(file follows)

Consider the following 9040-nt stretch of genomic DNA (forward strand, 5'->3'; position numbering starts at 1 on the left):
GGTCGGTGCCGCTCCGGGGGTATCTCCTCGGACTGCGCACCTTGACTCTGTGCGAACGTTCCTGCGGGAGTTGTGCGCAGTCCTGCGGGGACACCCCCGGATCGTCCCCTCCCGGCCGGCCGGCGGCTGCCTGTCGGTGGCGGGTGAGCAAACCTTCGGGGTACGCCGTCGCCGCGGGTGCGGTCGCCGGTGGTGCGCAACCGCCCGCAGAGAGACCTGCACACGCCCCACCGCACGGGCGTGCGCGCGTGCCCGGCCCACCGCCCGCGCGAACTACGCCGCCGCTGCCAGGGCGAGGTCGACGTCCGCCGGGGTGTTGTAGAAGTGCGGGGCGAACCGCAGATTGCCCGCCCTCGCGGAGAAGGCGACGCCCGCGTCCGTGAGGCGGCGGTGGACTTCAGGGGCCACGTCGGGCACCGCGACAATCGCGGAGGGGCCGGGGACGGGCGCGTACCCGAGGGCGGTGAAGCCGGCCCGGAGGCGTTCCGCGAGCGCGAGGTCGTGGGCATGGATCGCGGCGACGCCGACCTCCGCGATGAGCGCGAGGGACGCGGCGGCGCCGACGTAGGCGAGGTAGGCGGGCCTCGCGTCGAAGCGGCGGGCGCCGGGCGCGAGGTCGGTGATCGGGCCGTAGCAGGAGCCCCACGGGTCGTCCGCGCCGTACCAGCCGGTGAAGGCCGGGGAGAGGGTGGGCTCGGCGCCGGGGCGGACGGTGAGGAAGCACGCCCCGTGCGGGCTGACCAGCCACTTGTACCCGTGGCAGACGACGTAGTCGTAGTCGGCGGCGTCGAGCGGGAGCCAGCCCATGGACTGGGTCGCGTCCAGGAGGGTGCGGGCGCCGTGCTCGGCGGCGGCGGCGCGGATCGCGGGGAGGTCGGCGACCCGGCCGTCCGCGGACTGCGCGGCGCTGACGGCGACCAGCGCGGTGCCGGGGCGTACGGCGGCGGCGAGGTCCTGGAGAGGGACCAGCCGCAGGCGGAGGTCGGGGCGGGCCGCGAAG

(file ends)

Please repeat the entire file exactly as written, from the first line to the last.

Consider the following 9040-nt stretch of genomic DNA (forward strand, 5'->3'; position numbering starts at 1 on the left):
GGTCGGTGCCGCTCCGGGGGTATCTCCTCGGACTGCGCACCTTGACTCTGTGCGAACGTTCCTGCGGGAGTTGTGCGCAGTCCTGCGGGGACACCCCCGGATCGTCCCCTCCCGGCCGGCCGGCGGCTGCCTGTCGGTGGCGGGTGAGCAAACCTTCGGGGTACGCCGTCGCCGCGGGTGCGGTCGCCGGTGGTGCGCAACCGCCCGCAGAGAGACCTGCACACGCCCCACCGCACGGGCGTGCGCGCGTGCCCGGCCCACCGCCCGCGCGAACTACGCCGCCGCTGCCAGGGCGAGGTCGACGTCCGCCGGGGTGTTGTAGAAGTGCGGGGCGAACCGCAGATTGCCCGCCCTCGCGGAGAAGGCGACGCCCGCGTCCGTGAGGCGGCGGTGGACTTCAGGGGCCACGTCGGGCACCGCGACAATCGCGGAGGGGCCGGGGACGGGCGCGTACCCGAGGGCGGTGAAGCCGGCCCGGAGGCGTTCCGCGAGCGCGAGGTCGTGGGCATGGATCGCGGCGACGCCGACCTCCGCGATGAGCGCGAGGGACGCGGCGGCGCCGACGTAGGCGAGGTAGGCGGGCCTCGCGTCGAAGCGGCGGGCGCCGGGCGCGAGGTCGGTGATCGGGCCGTAGCAGGAGCCCCACGGGTCGTCCGCGCCGTACCAGCCGGTGAAGGCCGGGGAGAGGGTGGGCTCGGCGCCGGGGCGGACGGTGAGGAAGCACGCCCCGTGCGGGCTGACCAGCCACTTGTACCCGTGGCAGACGACGTAGTCGTAGTCGGCGGCGTCGAGCGGGAGCCAGCCCATGGACTGGGTCGCGTCCAGGAGGGTGCGGGCGCCGTGCTCGGCGGCGGCGGCGCGGATCGCGGGGAGGTCGGCGACCCGGCCGTCCGCGGACTGCGCGGCGCTGACGGCGACCAGCGCGGTGCCGGGGCGTACGGCGGCGGCGAGGTCCTGGAGAGGGACCAGCCGCAGGCGGAGGTCGGGGCGGGCCGCGAAG